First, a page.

Once, having landed in Berlin for the first time late on a Friday night, a friend cabbed her way from the airport straight to Berghain, an infamous industrial nightclub, to meet up with friends.

Still in work clothes, she had a wheelie suitcase with her and, emerging from the taxi, she was dismayed to see grim bouncers massed at the Friedricshain exterior. No chance. She was about to call it a night when a bouncer called her over, lifting the velvet rope and pointing at her weekend bag.

“DJ! All DJs must come this way.”

Brooking no argument, the enormous bouncer led her through a labyrinthine tunnel and into a service elevator which rose and opened directly onto a raised DJ booth above the heaving dance floor. Terrified, my friend turned to him, ready to be thrown out.

“Okay, okay, I’m really sorry. Thing is, I’m not really
a DJ.”

After the briefest of pauses, the huge bouncer began to chuckle. “Yes, we know that. It’s okay. We are just being stupid with you.”

First impressions of Berlin can be intimidating; the name alone carrying with it the weight of terrible history; the terror of the Nazi regime, the 40-odd-year  division of it through the construction of a wall which came to embody the Cold War. But cities are a living breathing organism, constantly regenerating, and through its art, public buildings, the people and the eclectic culture, at every turn Berlin offers a chance to look forward as well as back.

It is best experienced as a whole, as one walks or cycles through it, or by bus; hop-on, hop-off tours cost 15 euros (about £12.50) with City Sightseeing.

Orient yourself by starting under the huge needle-like TV tower – you can rent bikes here with Fat Tire Bike Tours, at the  very heart of the old East, in Alexanderplatz.

From here, the galleries of Mitte are five minutes away, not to mention the boutiques – although shopping is not considered a past-time in this proudly anticonsumerist city (shops are even closed on Sunday).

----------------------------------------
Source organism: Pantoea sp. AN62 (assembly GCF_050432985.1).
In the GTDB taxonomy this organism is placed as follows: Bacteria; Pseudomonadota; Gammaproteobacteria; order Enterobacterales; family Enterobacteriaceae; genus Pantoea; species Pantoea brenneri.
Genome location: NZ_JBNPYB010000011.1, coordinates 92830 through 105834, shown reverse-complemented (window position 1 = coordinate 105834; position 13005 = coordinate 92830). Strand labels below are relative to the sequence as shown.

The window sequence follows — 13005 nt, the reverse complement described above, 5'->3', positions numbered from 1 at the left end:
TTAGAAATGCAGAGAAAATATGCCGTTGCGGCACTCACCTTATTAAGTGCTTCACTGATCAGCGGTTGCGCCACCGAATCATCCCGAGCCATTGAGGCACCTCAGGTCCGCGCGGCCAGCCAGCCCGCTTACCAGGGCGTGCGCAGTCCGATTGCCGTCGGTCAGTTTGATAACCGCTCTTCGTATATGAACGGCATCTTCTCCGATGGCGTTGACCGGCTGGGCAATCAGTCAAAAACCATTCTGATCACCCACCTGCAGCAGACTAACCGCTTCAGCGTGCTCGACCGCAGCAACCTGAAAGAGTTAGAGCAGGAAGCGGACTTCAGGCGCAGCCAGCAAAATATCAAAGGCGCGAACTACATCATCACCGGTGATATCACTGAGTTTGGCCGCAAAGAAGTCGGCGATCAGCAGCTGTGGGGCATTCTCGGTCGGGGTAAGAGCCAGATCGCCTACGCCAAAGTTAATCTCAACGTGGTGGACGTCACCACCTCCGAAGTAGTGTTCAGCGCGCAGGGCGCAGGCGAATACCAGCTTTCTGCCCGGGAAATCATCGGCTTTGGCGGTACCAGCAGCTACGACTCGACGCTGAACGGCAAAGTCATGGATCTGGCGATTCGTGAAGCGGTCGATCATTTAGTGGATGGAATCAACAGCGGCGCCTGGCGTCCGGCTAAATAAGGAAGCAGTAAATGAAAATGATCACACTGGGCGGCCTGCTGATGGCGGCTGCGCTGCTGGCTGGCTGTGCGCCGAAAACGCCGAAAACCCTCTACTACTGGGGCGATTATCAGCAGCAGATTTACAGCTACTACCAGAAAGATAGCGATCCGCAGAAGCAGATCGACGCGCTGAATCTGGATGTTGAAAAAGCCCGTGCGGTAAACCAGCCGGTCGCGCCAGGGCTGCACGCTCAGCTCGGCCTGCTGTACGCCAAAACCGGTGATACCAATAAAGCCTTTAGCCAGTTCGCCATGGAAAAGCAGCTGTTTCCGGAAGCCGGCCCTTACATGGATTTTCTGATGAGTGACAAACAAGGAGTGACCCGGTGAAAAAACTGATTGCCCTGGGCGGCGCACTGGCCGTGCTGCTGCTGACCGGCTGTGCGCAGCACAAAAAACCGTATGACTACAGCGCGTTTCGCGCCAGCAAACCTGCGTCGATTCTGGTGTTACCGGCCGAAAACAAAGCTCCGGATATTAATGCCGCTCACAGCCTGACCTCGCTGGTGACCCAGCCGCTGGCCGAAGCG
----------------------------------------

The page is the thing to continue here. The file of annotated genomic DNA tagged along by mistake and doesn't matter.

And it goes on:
Berlin Wall

In the opposite direction, a stroll down the historic main drag of Unter Den Linden brings you past St Hedwig’s Cathedral, the Zeughaus (German Historical Museum), and the Altes Palais, the Berlin palace of Kaiser Wilhelm I. Do not miss the beautiful and freeto- view Neue Wache, originally a guard house and now the “Memorial to the Victims of Fascism and Militarism”.

You also pass the Berlin State Opera, where the acoustics are considered to have achieved such fragile perfection that the chandeliers remain un-dusted. Shows cost from 16 euros (around £13), although it is closed throughout most of July and all of August.

En route, you pass along the River Spree. If you fancy a riverside stroll, be sure to take in the Pergamon Museum which houses the reconstructed Ishtar Gate – one of the gates to the ancient city of Babylon – or take a river cruise. A one-hour cruise costs from 11 euros (about £9) per person with Berlin City Tours.

Continue on Unter Den Linden to reach the Brandenburg Gate, beyond which lies the stunning Tiergarden, Berlin’s largest and oldest public park. Directly beyond, behind the famous Berlin Victory column immortalised by Wim Wenders in the film, Wings of Desire, lies the affluent borough of Charlottenberg, and the heart of old West Berlin.

Adjacent to the Brandenburg Gate, a few minutes away, lies the Peter Eisenmann-designed Holocaust Memorial. It’s not without its critics, but walking amidst the undulating slabs of concrete is a very unsettling  experience. Obliquely and ingeniously, it calls to mind the unfathomable horror of the Holocaust.

Nearby, too, are Checkpoint Charlie, the most famous crossing point between East and West Berlin during the Cold War, the Jewish Museum and the Topography of Terror, where the Gestapo, SS and Reich security offices were located, and where the longest untouched stretch of the old Berlin Wall remains. Incidentally, stretches of the wall do remain and are preserved, but it’s best encountered as you move through the city.

Terrific food

Germany is not renowned for its food, but Berlin is not Germany, as they say, and there’s a dizzying array of terrific food options. Schwarzwald Stuben is a great traditional German restaurant in Mitte. Try the Flammkuchen; a savoury tarte flambé.

House speciality is the schnitzel – and believe me, it is divine. A bottle of Riesling should help it along, or a large tankard of the Berliner pils. Ambience is low-light and casual.